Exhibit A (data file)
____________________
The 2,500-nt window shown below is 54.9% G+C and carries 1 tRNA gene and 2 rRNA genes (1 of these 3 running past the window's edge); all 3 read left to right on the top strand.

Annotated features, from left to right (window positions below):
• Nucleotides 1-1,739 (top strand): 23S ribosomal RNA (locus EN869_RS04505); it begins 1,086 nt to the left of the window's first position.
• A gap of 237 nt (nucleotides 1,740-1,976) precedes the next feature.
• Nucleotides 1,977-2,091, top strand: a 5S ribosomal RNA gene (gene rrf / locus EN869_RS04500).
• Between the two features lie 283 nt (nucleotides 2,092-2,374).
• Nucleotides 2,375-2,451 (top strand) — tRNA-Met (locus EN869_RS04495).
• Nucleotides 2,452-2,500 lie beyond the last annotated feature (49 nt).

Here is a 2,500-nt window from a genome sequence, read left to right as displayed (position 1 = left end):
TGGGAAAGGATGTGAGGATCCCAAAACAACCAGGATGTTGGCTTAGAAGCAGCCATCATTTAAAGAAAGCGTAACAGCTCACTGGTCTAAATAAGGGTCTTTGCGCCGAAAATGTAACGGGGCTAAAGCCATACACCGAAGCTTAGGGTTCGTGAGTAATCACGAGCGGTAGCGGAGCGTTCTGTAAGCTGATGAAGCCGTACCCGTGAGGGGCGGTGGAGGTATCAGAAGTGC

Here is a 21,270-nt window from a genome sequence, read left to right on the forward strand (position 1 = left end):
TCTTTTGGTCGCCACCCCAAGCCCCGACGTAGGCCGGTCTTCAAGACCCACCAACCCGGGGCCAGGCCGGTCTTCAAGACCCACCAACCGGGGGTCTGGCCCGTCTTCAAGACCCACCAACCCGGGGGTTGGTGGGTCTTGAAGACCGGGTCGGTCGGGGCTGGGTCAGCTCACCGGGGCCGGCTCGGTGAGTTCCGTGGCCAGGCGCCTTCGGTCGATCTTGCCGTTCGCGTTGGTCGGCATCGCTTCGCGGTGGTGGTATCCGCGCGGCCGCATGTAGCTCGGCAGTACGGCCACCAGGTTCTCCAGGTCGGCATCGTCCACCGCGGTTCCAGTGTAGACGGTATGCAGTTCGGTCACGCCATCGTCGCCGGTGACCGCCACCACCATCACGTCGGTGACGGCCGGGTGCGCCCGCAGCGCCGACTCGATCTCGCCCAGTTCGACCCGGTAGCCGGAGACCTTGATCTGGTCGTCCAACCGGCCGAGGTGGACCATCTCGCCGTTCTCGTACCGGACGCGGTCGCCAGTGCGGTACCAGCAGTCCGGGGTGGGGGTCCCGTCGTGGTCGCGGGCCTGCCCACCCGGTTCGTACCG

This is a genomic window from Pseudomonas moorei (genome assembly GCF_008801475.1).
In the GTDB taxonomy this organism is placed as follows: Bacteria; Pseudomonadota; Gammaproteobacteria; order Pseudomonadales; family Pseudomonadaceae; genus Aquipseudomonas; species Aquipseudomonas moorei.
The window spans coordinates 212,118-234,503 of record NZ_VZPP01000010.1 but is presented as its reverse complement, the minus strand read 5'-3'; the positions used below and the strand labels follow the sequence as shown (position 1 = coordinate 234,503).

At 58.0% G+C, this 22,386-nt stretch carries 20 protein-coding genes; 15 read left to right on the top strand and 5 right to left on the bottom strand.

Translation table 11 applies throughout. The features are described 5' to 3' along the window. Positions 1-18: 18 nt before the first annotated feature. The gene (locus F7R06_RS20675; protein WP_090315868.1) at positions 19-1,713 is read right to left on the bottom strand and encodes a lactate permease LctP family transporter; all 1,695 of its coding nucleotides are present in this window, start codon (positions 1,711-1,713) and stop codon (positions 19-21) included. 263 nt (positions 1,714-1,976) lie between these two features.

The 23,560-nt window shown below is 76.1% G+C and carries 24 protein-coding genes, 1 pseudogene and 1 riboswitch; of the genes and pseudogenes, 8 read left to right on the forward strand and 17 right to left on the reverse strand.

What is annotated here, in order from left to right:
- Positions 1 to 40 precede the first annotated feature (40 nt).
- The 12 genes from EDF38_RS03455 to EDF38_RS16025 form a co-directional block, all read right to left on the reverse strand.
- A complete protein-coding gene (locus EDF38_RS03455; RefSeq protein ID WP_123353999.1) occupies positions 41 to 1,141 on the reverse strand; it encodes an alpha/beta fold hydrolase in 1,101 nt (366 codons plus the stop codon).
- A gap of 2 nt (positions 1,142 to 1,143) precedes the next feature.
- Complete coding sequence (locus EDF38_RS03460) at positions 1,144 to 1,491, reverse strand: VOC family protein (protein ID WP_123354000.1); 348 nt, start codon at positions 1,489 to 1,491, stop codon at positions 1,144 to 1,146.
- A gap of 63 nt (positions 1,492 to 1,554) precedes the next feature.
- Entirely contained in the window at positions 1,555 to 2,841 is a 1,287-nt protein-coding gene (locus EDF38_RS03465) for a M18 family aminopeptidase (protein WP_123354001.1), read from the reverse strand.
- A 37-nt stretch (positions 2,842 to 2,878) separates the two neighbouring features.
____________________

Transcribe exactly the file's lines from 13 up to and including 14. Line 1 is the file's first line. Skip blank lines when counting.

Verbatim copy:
This is a genomic window from Pseudomonas moorei (genome assembly GCF_008801475.1).
In the GTDB taxonomy this organism is placed as follows: Bacteria; Pseudomonadota; Gammaproteobacteria; order Pseudomonadales; family Pseudomonadaceae; genus Aquipseudomonas; species Aquipseudomonas moorei.